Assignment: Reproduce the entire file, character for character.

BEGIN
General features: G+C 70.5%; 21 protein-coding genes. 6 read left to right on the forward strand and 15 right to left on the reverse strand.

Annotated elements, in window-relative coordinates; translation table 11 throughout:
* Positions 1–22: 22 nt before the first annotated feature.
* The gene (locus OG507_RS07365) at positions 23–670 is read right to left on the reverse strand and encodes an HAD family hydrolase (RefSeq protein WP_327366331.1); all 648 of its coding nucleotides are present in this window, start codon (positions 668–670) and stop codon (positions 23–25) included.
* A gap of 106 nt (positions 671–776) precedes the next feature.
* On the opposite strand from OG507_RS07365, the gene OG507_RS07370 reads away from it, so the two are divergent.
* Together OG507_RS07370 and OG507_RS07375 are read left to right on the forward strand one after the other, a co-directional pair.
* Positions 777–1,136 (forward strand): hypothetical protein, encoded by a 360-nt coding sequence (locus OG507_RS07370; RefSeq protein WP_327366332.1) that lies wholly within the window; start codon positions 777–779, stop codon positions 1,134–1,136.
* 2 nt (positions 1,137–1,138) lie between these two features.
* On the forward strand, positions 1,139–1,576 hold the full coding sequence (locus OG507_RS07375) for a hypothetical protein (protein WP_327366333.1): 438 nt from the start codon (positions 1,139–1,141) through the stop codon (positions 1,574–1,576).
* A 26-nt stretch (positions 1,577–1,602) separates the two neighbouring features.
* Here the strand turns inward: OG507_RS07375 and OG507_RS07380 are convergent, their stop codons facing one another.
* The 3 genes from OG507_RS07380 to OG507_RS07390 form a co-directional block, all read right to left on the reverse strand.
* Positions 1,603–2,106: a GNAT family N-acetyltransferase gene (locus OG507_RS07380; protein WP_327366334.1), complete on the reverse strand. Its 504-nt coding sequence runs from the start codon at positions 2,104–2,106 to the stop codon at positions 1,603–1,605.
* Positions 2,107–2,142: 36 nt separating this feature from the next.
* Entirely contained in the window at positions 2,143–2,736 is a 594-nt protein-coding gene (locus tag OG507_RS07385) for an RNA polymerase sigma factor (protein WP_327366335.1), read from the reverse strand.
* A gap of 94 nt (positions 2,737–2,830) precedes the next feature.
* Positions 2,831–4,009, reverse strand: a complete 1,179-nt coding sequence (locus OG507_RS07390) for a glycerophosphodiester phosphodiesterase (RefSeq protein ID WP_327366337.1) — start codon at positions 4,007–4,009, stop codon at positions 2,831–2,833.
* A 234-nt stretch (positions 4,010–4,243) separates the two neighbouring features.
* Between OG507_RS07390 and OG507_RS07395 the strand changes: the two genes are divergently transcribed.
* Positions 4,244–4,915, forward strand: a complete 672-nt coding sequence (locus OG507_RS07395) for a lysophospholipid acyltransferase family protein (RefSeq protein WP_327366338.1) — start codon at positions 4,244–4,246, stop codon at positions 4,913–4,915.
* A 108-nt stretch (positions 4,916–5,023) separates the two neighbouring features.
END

General features: G+C 70.5%; 21 protein-coding genes. 6 read left to right on the forward strand and 15 right to left on the reverse strand.

Annotated elements, in window-relative coordinates; translation table 11 throughout:
* Positions 1–22: 22 nt before the first annotated feature.
* The gene (locus OG507_RS07365) at positions 23–670 is read right to left on the reverse strand and encodes an HAD family hydrolase (RefSeq protein WP_327366331.1); all 648 of its coding nucleotides are present in this window, start codon (positions 668–670) and stop codon (positions 23–25) included.
* A gap of 106 nt (positions 671–776) precedes the next feature.
* On the opposite strand from OG507_RS07365, the gene OG507_RS07370 reads away from it, so the two are divergent.
* Together OG507_RS07370 and OG507_RS07375 are read left to right on the forward strand one after the other, a co-directional pair.
* Positions 777–1,136 (forward strand): hypothetical protein, encoded by a 360-nt coding sequence (locus OG507_RS07370; RefSeq protein WP_327366332.1) that lies wholly within the window; start codon positions 777–779, stop codon positions 1,134–1,136.
* 2 nt (positions 1,137–1,138) lie between these two features.
* On the forward strand, positions 1,139–1,576 hold the full coding sequence (locus OG507_RS07375) for a hypothetical protein (protein WP_327366333.1): 438 nt from the start codon (positions 1,139–1,141) through the stop codon (positions 1,574–1,576).
* A 26-nt stretch (positions 1,577–1,602) separates the two neighbouring features.
* Here the strand turns inward: OG507_RS07375 and OG507_RS07380 are convergent, their stop codons facing one another.
* The 3 genes from OG507_RS07380 to OG507_RS07390 form a co-directional block, all read right to left on the reverse strand.
* Positions 1,603–2,106: a GNAT family N-acetyltransferase gene (locus OG507_RS07380; protein WP_327366334.1), complete on the reverse strand. Its 504-nt coding sequence runs from the start codon at positions 2,104–2,106 to the stop codon at positions 1,603–1,605.
* Positions 2,107–2,142: 36 nt separating this feature from the next.
* Entirely contained in the window at positions 2,143–2,736 is a 594-nt protein-coding gene (locus tag OG507_RS07385) for an RNA polymerase sigma factor (protein WP_327366335.1), read from the reverse strand.
* A gap of 94 nt (positions 2,737–2,830) precedes the next feature.
* Positions 2,831–4,009, reverse strand: a complete 1,179-nt coding sequence (locus OG507_RS07390) for a glycerophosphodiester phosphodiesterase (RefSeq protein ID WP_327366337.1) — start codon at positions 4,007–4,009, stop codon at positions 2,831–2,833.
* A 234-nt stretch (positions 4,010–4,243) separates the two neighbouring features.
* Between OG507_RS07390 and OG507_RS07395 the strand changes: the two genes are divergently transcribed.
* Positions 4,244–4,915, forward strand: a complete 672-nt coding sequence (locus OG507_RS07395) for a lysophospholipid acyltransferase family protein (RefSeq protein WP_327366338.1) — start codon at positions 4,244–4,246, stop codon at positions 4,913–4,915.
* A 108-nt stretch (positions 4,916–5,023) separates the two neighbouring features.